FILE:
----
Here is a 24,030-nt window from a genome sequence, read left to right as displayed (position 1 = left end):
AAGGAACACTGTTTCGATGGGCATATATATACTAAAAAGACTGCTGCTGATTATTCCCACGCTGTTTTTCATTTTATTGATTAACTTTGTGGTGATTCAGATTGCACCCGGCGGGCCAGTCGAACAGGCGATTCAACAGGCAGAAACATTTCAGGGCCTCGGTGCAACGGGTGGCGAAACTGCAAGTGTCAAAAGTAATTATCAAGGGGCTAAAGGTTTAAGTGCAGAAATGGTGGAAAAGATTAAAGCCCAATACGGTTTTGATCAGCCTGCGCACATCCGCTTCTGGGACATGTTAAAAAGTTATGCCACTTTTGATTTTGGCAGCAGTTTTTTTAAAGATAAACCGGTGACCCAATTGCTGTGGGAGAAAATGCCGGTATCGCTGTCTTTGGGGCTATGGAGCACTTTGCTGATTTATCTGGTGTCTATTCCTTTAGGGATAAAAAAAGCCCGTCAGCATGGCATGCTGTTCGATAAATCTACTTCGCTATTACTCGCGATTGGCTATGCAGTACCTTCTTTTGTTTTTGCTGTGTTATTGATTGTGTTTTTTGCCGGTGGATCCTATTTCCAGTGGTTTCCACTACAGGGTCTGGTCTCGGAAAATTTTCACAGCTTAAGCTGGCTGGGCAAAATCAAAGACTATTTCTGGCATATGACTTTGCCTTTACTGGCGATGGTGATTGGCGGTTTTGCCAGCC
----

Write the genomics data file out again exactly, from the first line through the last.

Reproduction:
Here is a 24,030-nt window from a genome sequence, read left to right as displayed (position 1 = left end):
AAGGAACACTGTTTCGATGGGCATATATATACTAAAAAGACTGCTGCTGATTATTCCCACGCTGTTTTTCATTTTATTGATTAACTTTGTGGTGATTCAGATTGCACCCGGCGGGCCAGTCGAACAGGCGATTCAACAGGCAGAAACATTTCAGGGCCTCGGTGCAACGGGTGGCGAAACTGCAAGTGTCAAAAGTAATTATCAAGGGGCTAAAGGTTTAAGTGCAGAAATGGTGGAAAAGATTAAAGCCCAATACGGTTTTGATCAGCCTGCGCACATCCGCTTCTGGGACATGTTAAAAAGTTATGCCACTTTTGATTTTGGCAGCAGTTTTTTTAAAGATAAACCGGTGACCCAATTGCTGTGGGAGAAAATGCCGGTATCGCTGTCTTTGGGGCTATGGAGCACTTTGCTGATTTATCTGGTGTCTATTCCTTTAGGGATAAAAAAAGCCCGTCAGCATGGCATGCTGTTCGATAAATCTACTTCGCTATTACTCGCGATTGGCTATGCAGTACCTTCTTTTGTTTTTGCTGTGTTATTGATTGTGTTTTTTGCCGGTGGATCCTATTTCCAGTGGTTTCCACTACAGGGTCTGGTCTCGGAAAATTTTCACAGCTTAAGCTGGCTGGGCAAAATCAAAGACTATTTCTGGCATATGACTTTGCCTTTACTGGCGATGGTGATTGGCGGTTTTGCCAGCC